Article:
How to Overcome Trust Issues
Updated: Jun 5
Are you heartbroken? Have you been cheated on? Abused, hurt, or lied to? Unfortunately, life is full of experiences that can lead a person to believe that it’s not safe to trust anyone. There is a list a mile long of all of the trust destroying experiences that one can have. The problem is, if you want to fall in love and find a healthy relationship, it’s going to take some trust. Actually, a lot of trust. How do you put your faith in someone when you believe you can’t trust anyone?
Know the depth of the wound.
As a therapist, I’ve worked with trust issues in one form or another for years. The first key to overcoming this problem is to first identify the origin of the wound that caused the trust issues. I’ve heard about every kind of accident, trauma, and jerk behavior you can imagine. Despite the endless array of details around how someone develops a fear of trusting others, I’ve found that essentially, there are two different types of trust issues.
The first type typically consists of general trust issues that build over time for most people. You know the kind… you’ve been lied to by a friend, or cheated on by a lover, or you’ve been witness to other human beings in their not-so-finest-moments. This type of trust issue can definitely create fear and a lack of trust in others, but it’s workable.
The other kind of trust issue comes from the deeper wounds that create significant reasons to fear others. Physical, sexual, or emotional abuse, or any kind of traumatic experience can lead to a significant lack of trust in people, or in life in general. These kinds of experiences can indeed rock your world, and make it difficult to find the faith in anyone. The brain can become wired to react in fear and distrust with any reminder of the pain or trauma. Even if you want to trust someone, you may find that you keep people at a distance as a protective measure, or you may even seem to have the opposite reaction and trust everyone, even when it may not be wise to do so. While this type of trust issue is workable, it usually requires professional intervention with mental health therapy.
So if you don’t think your trust issues come from trauma, there are a few things to consider to help you open your heart and move forward in your life.
Rewrite your story.
Every moment of pain or joy in our lives is defined by the story we create about an experience. You have the power to reframe your story about anything that has hurt you, and any of the circumstances surrounding it. If you’re feeling angry, hurt, or betrayed, it’s easy to get stuck in a rut and feel like a victim. It’s easy to build a wall of distrust and believe that everyone else will hurt you too. This only serves to intensify your pain, and keep you in a disempowered state. Instead of feeling angry or victimized by someone’s actions, try to find the silver lining in the experience. There is a gift in every situation, even the worst ones, if you look for it. The heart is a muscle. It only becomes stronger with use, so open up, take a risk, and get comfortable with vulnerability.
Compare trust, or the resistance to trusting, with holding your breath. It takes a lot of energy to hold it in and remain closed. But when you finally let go, and take that breath, you find yourself gasping, and then relieved to do what you’re meant to do… breathe. T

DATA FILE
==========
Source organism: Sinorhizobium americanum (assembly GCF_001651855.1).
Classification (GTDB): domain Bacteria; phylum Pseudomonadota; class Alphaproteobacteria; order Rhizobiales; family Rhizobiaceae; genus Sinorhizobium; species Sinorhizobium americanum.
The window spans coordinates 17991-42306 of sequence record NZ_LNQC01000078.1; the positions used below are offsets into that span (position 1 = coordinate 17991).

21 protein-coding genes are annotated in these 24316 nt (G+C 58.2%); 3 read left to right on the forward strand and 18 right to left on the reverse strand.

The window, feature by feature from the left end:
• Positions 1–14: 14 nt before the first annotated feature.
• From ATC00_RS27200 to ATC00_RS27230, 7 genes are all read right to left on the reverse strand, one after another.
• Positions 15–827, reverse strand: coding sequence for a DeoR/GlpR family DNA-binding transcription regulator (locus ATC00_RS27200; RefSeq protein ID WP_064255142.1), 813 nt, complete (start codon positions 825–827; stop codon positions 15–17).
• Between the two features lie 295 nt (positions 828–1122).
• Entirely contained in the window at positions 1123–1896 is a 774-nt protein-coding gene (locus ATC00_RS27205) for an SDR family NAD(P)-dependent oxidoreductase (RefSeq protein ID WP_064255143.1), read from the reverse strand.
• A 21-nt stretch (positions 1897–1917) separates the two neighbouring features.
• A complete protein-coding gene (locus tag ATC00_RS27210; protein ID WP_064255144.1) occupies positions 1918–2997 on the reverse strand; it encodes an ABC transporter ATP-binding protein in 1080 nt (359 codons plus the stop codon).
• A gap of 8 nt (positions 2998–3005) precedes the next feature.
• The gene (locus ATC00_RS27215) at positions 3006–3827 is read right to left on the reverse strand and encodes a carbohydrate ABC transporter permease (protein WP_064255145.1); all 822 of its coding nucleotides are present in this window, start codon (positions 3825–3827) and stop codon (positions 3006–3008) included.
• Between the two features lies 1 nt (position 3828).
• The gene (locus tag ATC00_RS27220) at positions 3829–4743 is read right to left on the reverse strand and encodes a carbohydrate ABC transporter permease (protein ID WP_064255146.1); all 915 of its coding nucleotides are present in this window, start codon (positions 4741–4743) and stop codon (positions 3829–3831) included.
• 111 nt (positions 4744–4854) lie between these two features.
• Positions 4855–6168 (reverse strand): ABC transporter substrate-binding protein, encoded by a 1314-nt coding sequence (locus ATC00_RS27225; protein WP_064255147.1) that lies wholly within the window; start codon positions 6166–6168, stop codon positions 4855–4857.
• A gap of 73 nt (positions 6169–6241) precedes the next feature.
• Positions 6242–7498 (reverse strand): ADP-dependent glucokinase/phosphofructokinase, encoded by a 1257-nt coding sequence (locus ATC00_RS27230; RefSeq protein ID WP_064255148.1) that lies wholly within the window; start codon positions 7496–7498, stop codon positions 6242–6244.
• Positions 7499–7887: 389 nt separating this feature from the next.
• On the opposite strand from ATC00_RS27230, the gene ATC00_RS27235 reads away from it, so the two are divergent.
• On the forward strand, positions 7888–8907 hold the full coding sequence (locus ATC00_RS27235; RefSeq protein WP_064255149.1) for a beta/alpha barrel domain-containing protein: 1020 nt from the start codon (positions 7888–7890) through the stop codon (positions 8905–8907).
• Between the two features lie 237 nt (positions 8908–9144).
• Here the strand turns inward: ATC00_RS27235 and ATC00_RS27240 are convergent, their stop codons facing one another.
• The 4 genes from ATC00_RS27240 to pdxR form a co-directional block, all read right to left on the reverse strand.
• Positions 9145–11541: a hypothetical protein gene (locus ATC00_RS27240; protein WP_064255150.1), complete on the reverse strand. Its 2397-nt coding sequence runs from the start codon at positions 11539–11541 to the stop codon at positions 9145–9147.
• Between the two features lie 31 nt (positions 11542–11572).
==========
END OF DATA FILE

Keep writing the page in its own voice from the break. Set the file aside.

Trust is no different. We were born to love, not to fear. It is our innate human capacity to love and to trust others, even as a matter of basic survival. We are not born fearing and distrusting others. It is only the experiences that we have throughout our lives that teach us to fear. Sometimes, those experiences are vital to our survival. We learn about what causes physical pain, or what’s dangerous. We learn the basics, like don’t get burned by fire. Don’t walk in front of a car. Don’t walk down a dark alley alone. There’s fear for our basic survival, and then there is fear that’s created from the stories in our minds. Know the difference, and then choose to distrust the stories that keep you fearful and limited.
Your mind and your heart will be richer with the exhilaration of taking a risk and finding that it was worth it.
Heal the wounded heart.
If you’ve experienced the second type of trust issue because of trauma or abuse, please know that it is important to seek help. Despite your experience, there are people in the world who will not hurt you. Your brain and your heart may need some extra care in releasing the pain and healing the wounds. The best way to do this is to find a therapist that can help you heal. Sometimes taking the step to talk to a therapist requires an enormous amount of trust in and of itself. However, I hope you can find comfort in the fact that have seen many people learn to trust again, despite unthinkable pain and despair in their lives. It is possible. You just have to take that first step.
Know that it is possible to trust again. Remember, as a human being, you were born to trust, not to fear. It is your birthright. We just get lost along the way. The key is to find your way back. Identify the wound, apply the right medicine, and your heart will learn to open again and again. Trust me.
*Article originally published on MeetmIndful.com by Chelli Pumphrey